She wakes up, and looks at the clock. She realizes that she's back in reality. That all of it has been a dream. No, she shakes her head, most of it, has been a dream. She didn't go to that bar that night. She didn't confide in Eleanor. She just let the secret eat at her, a while longer. But the secret, the biggest one, it was true, and she couldn't change it.
Her girls are with their dad for the night. She's been fired from her job. And she doesn't have much to lose. For a split second she thinks about returning to old vices. A Percocet, or a Vicodin, anything, to make the pain go away. But, it wouldn't make it away, just kill it, for a few moments. it would come back, it always did. And, when it did, it would be worse.
She climbs out of bed, even though it's the middle of the night. She heads down the stairs, in her pajamas. She grabs her car keys, and leaves the house. Zoey doesn't even stir, when she slips out the front door.
She finds herself in a familiar place. She sneaks in, completely unnoticed. It is three o'clock in the morning, no one is paying attention. She sneaks into a room, and closes the door behind her. She flips on the light. She is relieved to find that the room is only occupied by one individual.
"What the..." he begins, his eyes fly open. He sees Jackie, and he stops.
"How are you doing?"
"Shitty. I'm in rehab, again."
"Charlie, you have got to stop doing this."
"Jackie, what are you doing here?"
"I needed to talk to you."
"Your shitty childhood."
"What about it?"
"That's nice, but it's not your fault."
"Charlie, I am sorry for everything. I am especially sorry, for what I have to tell you."
"You know what you told me about your mother?"
"You know it's three o'clock in the morning. We can talk about this some other time."
"No, we can't. We need to talk about it now," she tells him, sitting at the end of his bed.
"I would really like to be asleep right now."
"Charlie, why do you like rehab?"
"Yes you do," Jackie argues.
"I feel safe here. They want me."
"Charlie I... you have no idea how much I hate this."
"About your mom."
"Why are you here at three o'clock in the morning, to talk to me, about my mom?"
"Because I care about you, and I hate this. I hate what you're doing to yourself. I hate that you had such a fucked up life. I hate that..."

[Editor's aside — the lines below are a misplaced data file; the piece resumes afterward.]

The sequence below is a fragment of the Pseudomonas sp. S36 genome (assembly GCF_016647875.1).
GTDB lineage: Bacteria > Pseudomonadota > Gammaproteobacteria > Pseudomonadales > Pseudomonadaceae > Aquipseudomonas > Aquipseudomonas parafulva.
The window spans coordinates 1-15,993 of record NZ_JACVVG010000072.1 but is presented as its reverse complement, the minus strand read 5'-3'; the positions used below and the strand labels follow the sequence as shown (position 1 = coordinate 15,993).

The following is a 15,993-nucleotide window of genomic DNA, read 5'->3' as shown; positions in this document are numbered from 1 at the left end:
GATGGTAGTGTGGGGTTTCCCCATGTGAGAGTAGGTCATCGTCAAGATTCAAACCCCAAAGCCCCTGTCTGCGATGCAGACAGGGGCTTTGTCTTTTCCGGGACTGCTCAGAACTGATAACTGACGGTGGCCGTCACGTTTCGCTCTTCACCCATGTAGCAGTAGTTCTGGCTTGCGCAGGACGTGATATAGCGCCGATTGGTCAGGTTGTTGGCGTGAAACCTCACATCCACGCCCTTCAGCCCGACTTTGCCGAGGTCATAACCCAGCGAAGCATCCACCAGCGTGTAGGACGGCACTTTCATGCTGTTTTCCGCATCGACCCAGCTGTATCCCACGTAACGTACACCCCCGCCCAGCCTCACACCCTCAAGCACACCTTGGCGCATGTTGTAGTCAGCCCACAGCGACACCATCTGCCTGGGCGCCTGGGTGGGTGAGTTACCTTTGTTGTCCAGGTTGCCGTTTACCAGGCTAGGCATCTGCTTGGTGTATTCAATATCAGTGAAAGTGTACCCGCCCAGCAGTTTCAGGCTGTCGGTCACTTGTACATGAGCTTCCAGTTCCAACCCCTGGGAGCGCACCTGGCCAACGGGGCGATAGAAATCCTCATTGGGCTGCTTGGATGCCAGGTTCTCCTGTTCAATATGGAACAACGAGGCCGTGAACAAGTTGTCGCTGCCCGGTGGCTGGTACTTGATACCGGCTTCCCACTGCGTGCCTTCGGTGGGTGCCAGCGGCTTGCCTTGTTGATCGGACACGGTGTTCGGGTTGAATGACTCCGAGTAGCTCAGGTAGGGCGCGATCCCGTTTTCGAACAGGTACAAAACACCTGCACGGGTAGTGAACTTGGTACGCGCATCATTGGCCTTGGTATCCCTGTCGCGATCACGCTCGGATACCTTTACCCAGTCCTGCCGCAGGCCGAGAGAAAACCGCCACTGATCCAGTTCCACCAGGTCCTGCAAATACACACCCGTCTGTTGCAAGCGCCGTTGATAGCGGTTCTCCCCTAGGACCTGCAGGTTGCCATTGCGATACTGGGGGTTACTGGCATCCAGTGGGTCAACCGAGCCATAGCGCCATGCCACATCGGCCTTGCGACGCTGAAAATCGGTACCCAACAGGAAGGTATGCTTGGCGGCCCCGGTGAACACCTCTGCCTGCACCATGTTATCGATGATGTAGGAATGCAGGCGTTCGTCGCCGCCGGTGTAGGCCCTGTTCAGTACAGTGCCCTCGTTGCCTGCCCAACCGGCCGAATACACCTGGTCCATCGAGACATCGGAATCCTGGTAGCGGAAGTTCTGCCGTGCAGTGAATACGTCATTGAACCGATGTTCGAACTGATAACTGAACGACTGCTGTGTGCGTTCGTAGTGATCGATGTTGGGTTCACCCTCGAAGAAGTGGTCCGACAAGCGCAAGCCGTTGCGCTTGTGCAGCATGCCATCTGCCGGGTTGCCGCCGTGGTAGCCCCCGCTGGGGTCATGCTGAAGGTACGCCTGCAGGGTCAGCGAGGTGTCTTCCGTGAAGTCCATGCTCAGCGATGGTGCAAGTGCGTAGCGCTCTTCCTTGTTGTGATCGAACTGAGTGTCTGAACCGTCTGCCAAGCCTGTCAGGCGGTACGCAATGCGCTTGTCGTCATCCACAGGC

"Jackie he fired you didn't he?"
"And, you're high?"
"No," she shakes her head, "I have lost just about everything. My kids, my marriage, maybe my house, my job. But I haven't lost my mind, and I am not giving up my sobriety."
"Why not? Why does it matter?"
"Because you matter."
"What? What kind of bullshit are you trying to feed me?"
"I have never lied to you."
"Charlie you matter. You matter to me. I am doing this, so I can get my life back. But, I am also doing this, because I want to prove to you, that no matter how big of a screw up you are, you can turn it around. You can do the right thing, even when everything is falling down around you."
"That might work for you, but it doesn't work for me. I don't have anyone. No one gives a damn about me."
"I do. Charlie, you have me."
"Jackie, why are you here?"
"I told you, there is something that I need to tell you."
"I knew your mother."
"No you didn't," he argues.
"Yes," she nods, "I did."
"Why didn't you tell me, before?"
"Because I didn't know that I knew her."
"Why are you telling me now?"
"Because I have to."
"When did you meet her?"
"That doesn't matter."
"Yes, it does," he argues.
"All I know, is that she wanted you, more than anything in the world."
"I know, and now she's gone. She's the only person whose ever wanted me, and she's gone."
"That's not true," Jackie argues.
"Jackie, I don't want to talk about this."
"Charlie there is something that you need to know."
"I... I never met your father, I didn't know."
"What are you talking about? He was your boss."
"Eighteen years ago, I didn't know that it was him."
"Charlie," she swallows hard, "Eighteen years ago, my husband was working his ass off, to open this stupid bar. And, I wanted to do everything in my power, for him to have that bar."
"Why are you telling me this?"
"Just listen!" she insists.
"I was working as much as I could, and so was he. It just wasn't enough. But, I found a way to come up with the money."
"What do you mean?"